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LEBRON JAMES: Newton's third law
tells us that to every action, there's always an equal
and opposite reaction. When I'm shooting the ball, I am
clearly applying a force to it. Where's the equal and
opposite reaction? SALMAN KHAN: That's an
excellent question, LeBron. So as you mentioned, if
someone's shooting a ball, they're clearly applying
a force to that ball. And let me see if I
can draw that for us. So let's say that this is
the force that your hand is applying on the ball. And this force is what
accelerates the ball upwards and towards the basket. So force is force
applied by hand, applied by hand on the ball. So where is this equal
and opposite force that Newton's third
law tells us about? Well, that's going
to be the force that the ball is
applying to your hand. And so I'll draw the
force right here. I could draw it
anywhere on the hand. But I'll draw it
here, just so you see it's going in the
exact opposite direction. And it has an equal magnitude. So it's an equal
but opposite force. Opposite is the direction. So just like that. So that is the force applied
by the ball on your hand. But then you might
say, wait, this doesn't make a lot of sense. The ball is clearly getting
accelerated in that direction. But my hand isn't
accelerating backwards in kind of that
opposite direction. And the reason why your hand
isn't accelerating backwards, isn't just flopping backwards
because of this force of the ball applying
to the hand, the reason is because
your hand or your fingers have other forces acting on
it that counteract this force. So for example, the reason
why your fingers and your hand don't flop backwards, don't
accelerate backwards because of this force, is because you
have muscles in your forearm. You have muscles in your
forearm, roughly right around there, that are
pulling on your fingers and on your hand and are
counteracting this force. So they are
counteracting that force. So you say, OK, fair enough. I see why my fingers
aren't flopping back and why my hand
isn't flopping back. It's because of these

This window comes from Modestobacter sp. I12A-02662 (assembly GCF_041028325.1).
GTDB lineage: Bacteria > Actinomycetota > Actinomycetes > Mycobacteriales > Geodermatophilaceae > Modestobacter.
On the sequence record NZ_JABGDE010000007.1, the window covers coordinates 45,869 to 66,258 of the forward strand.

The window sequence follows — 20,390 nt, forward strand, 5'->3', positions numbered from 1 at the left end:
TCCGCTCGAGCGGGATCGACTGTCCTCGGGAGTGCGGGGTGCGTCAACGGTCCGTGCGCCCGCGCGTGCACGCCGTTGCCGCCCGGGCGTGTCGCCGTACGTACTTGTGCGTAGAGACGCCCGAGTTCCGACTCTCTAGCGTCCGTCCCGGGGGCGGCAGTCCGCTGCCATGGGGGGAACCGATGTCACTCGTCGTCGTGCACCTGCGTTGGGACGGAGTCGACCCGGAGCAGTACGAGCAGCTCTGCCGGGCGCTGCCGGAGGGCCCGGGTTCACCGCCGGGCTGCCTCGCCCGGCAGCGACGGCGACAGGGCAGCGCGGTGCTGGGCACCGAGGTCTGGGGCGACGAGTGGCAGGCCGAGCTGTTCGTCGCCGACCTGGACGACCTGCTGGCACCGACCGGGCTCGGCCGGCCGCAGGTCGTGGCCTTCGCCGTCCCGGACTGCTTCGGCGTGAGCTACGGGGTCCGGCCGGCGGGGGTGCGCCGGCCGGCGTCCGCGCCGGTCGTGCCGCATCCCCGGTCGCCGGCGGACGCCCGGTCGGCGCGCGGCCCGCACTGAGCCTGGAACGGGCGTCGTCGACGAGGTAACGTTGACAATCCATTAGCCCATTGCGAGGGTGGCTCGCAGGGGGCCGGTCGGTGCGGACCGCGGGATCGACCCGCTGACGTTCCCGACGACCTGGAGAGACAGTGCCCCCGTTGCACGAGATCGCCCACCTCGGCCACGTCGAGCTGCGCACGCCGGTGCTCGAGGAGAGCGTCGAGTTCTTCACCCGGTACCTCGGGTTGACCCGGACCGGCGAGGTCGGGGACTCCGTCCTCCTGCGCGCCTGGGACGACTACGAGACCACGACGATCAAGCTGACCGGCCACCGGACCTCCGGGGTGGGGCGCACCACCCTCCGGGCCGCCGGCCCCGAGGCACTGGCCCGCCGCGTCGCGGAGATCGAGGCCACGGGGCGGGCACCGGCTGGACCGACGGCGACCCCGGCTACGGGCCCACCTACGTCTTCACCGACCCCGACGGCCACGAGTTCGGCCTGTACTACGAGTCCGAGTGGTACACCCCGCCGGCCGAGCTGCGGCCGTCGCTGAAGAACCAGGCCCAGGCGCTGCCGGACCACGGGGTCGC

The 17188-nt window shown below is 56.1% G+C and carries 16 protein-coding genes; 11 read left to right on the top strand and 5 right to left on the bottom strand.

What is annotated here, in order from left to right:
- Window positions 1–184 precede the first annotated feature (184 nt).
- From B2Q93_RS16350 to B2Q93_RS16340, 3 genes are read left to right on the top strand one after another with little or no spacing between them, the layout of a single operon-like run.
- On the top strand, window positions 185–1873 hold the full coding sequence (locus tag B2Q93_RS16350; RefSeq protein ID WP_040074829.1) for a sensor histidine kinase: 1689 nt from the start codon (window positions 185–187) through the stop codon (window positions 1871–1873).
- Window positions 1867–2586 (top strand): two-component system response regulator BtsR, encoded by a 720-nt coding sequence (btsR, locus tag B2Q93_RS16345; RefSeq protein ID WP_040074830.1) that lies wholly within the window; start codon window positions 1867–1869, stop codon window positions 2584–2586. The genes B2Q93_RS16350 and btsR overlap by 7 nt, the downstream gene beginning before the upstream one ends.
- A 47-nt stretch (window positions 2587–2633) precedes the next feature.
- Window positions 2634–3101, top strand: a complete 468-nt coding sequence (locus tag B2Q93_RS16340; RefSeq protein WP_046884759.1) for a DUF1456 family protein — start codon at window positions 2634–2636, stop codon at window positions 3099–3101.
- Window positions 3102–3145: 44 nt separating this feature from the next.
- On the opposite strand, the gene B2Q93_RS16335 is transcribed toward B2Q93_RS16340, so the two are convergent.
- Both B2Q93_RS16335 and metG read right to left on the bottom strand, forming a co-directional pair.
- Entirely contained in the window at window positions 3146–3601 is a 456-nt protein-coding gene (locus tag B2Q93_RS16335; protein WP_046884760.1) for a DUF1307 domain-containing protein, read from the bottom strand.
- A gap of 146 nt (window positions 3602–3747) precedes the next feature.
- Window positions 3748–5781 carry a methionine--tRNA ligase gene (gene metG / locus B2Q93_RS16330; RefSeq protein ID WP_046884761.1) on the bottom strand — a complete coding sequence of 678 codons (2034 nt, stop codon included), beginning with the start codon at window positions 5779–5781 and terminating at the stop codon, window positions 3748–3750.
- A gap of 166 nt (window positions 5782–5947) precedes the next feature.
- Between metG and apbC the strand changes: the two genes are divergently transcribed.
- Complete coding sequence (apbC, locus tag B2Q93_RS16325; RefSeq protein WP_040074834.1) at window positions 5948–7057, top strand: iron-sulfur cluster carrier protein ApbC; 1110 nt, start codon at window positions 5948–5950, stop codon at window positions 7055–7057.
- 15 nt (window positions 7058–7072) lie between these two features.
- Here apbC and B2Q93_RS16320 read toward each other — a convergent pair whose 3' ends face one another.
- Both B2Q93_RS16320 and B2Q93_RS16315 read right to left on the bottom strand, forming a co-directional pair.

muscles right over here. But why isn't my entire forearm
being pushed or accelerated back by this force applied
by the ball on my hand? And the reason is that
you have other muscles in the back of your upper arm,
in particular your triceps, that are keeping-- that are
tugging on your forearm. It's contracting. They're contracting-- that
more than offset any net force on your forearm that would
want to make it go that way. It's pulling on your forearm. And in fact, that's what's
contracting and allowing your forearm to go in
actually that direction. And we could keep going. I mean, the fun, or
the complicated thing, about Newton's third law
is if every force has an equal and opposite force,
will every one of these we have have an equal
and opposite force? And we can keep going
on as, OK, there's an equal and opposite
force of the tricep tugging on the forearm. Well, that's the forearm
tugging on the tricep. But why doesn't the tricep move? Well, the tricep is attached
to other parts of your body. And we could keep
going on and on and on. But just to focus
on the question, your hand is definitely
applying a force to the ball, but the equal and opposite
force is the force that the ball is
applying to the hand. But we actually-- even though
we said that your hand isn't flopping back because it's
being balanced-- you actually can sense this force. And the reason why you do sense
this force is you actually do have the ball compressing
against the palm of your hand. If it didn't do that, you
wouldn't even feel the ball. So that gives you at
least a sensory clue of Newton's third law. If Newton's third
law wasn't true, you wouldn't even feel the ball. You wouldn't even
have the ball compress against the skin of your palm.